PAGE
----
• Window Replacement. I find this statistic very interesting since I have been a proponent of historic window preservation for years. Replacing windows can result in saving 2-3 therms ($2-3) per year per window per year, resulting in a payback period of over one hundred years. Like all of these caveats, the existing conditions of homes should be scrutinized. Jalousie windows or super leaky windows without storms could see better savings, but adding storm windows is more cost effective with higher savings potential. In the case of cooling, it’s more cost effective to try shading windows with landscaping, solar screens or window film.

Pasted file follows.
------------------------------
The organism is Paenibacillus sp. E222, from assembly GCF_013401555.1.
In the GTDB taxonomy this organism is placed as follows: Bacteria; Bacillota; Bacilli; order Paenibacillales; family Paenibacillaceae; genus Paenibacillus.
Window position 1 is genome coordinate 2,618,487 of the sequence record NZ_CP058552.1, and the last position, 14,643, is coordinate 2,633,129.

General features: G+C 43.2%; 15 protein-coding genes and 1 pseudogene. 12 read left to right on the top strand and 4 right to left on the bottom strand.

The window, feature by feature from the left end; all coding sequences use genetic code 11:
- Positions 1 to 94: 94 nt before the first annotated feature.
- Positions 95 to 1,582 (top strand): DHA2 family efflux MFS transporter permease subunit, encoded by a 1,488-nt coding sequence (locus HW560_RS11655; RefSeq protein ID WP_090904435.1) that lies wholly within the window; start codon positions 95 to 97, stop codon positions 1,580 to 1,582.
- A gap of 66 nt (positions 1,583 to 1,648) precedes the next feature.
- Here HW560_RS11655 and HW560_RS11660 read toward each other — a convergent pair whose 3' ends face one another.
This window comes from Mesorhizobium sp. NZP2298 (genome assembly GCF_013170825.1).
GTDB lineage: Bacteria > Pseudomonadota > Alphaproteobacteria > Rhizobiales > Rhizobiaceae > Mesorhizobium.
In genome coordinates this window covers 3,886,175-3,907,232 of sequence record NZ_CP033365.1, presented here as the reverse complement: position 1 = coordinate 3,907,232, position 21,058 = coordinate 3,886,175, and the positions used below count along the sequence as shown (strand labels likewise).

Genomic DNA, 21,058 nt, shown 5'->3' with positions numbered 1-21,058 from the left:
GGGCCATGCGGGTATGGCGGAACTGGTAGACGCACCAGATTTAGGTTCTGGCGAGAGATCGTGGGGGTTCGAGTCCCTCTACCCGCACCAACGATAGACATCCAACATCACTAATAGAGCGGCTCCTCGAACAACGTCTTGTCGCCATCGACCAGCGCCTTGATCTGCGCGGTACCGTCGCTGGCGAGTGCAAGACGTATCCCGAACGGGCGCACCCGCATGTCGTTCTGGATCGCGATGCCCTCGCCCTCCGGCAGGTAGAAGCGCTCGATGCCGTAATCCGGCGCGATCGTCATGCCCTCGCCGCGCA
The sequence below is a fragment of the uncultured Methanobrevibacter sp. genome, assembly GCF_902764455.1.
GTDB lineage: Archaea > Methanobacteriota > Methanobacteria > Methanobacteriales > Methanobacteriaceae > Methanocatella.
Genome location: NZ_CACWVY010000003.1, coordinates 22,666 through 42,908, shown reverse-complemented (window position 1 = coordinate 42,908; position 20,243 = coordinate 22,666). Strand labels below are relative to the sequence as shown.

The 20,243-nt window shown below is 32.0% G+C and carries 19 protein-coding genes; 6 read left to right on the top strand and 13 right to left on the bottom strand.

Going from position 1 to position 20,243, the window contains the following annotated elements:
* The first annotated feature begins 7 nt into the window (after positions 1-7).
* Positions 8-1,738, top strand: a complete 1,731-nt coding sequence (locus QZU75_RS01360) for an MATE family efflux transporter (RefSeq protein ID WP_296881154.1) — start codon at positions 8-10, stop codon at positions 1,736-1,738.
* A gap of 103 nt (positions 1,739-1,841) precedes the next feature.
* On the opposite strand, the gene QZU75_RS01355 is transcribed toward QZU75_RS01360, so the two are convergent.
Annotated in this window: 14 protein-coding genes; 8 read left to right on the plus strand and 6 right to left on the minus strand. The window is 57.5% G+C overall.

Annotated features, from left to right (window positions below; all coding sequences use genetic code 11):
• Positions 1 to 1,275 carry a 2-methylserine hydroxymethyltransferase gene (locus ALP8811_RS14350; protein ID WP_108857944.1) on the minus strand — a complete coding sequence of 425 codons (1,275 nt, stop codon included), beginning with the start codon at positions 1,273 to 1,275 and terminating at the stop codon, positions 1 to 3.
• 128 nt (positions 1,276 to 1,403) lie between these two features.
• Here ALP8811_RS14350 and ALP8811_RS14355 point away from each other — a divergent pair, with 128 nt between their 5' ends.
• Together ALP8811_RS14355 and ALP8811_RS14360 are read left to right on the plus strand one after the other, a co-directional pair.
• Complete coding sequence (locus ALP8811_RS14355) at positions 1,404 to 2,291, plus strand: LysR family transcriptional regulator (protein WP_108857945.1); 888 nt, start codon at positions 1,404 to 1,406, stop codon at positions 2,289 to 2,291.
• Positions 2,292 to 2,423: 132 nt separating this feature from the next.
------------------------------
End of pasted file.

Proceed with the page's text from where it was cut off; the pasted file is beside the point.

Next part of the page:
• Tankless Gas Water Heaters. Tankless water heaters can save up to 1/3 of a home’s water heating requirements, or 35-75 therms per year. When replacing a tanked water heater, keep in mind that tankless heaters are expensive topping $2000, a 30-40 year payback. When coupled with efficient layout and very low flow fixtures can increase savings and decrease the payback period, especially in new construction. One of the factors that plays into energy costs here: in homes with tankless water heaters, occupant behavior can increase energy usage. Endless hot water for showers and longer wait times at the sink can become the dirty truth in these homes. Most tankless units have a minimum activation flow rate meaning that a trickle of water will not result in hot water coming out of the tap. Very low flow shower heads does not trigger the flame in some instances, and homeowners turn on the bathroom sink to compensate.